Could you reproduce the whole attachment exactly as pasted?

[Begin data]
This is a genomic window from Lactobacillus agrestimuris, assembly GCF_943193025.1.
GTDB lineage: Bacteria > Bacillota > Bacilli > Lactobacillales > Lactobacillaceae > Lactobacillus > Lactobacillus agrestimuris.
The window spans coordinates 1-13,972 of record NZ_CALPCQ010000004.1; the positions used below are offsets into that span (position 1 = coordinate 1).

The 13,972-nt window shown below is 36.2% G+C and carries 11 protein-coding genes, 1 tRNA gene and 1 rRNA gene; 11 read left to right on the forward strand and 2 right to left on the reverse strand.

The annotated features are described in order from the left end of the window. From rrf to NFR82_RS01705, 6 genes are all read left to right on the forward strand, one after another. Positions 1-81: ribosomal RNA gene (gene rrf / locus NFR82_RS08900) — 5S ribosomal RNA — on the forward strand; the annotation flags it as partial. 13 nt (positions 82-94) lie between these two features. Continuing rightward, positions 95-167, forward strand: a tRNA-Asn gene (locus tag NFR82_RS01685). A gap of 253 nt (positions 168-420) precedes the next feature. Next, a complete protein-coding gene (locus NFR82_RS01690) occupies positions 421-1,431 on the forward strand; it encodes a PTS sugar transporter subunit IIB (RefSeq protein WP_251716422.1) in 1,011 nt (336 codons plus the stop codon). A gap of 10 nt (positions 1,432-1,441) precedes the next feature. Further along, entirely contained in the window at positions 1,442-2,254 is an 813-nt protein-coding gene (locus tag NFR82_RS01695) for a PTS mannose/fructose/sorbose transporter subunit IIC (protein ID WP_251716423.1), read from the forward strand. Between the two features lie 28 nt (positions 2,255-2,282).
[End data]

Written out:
This is a genomic window from Lactobacillus agrestimuris, assembly GCF_943193025.1.
GTDB lineage: Bacteria > Bacillota > Bacilli > Lactobacillales > Lactobacillaceae > Lactobacillus > Lactobacillus agrestimuris.
The window spans coordinates 1-13,972 of record NZ_CALPCQ010000004.1; the positions used below are offsets into that span (position 1 = coordinate 1).

The 13,972-nt window shown below is 36.2% G+C and carries 11 protein-coding genes, 1 tRNA gene and 1 rRNA gene; 11 read left to right on the forward strand and 2 right to left on the reverse strand.

The annotated features are described in order from the left end of the window. From rrf to NFR82_RS01705, 6 genes are all read left to right on the forward strand, one after another. Positions 1-81: ribosomal RNA gene (gene rrf / locus NFR82_RS08900) — 5S ribosomal RNA — on the forward strand; the annotation flags it as partial. 13 nt (positions 82-94) lie between these two features. Continuing rightward, positions 95-167, forward strand: a tRNA-Asn gene (locus tag NFR82_RS01685). A gap of 253 nt (positions 168-420) precedes the next feature. Next, a complete protein-coding gene (locus NFR82_RS01690) occupies positions 421-1,431 on the forward strand; it encodes a PTS sugar transporter subunit IIB (RefSeq protein WP_251716422.1) in 1,011 nt (336 codons plus the stop codon). A gap of 10 nt (positions 1,432-1,441) precedes the next feature. Further along, entirely contained in the window at positions 1,442-2,254 is an 813-nt protein-coding gene (locus tag NFR82_RS01695) for a PTS mannose/fructose/sorbose transporter subunit IIC (protein ID WP_251716423.1), read from the forward strand. Between the two features lie 28 nt (positions 2,255-2,282).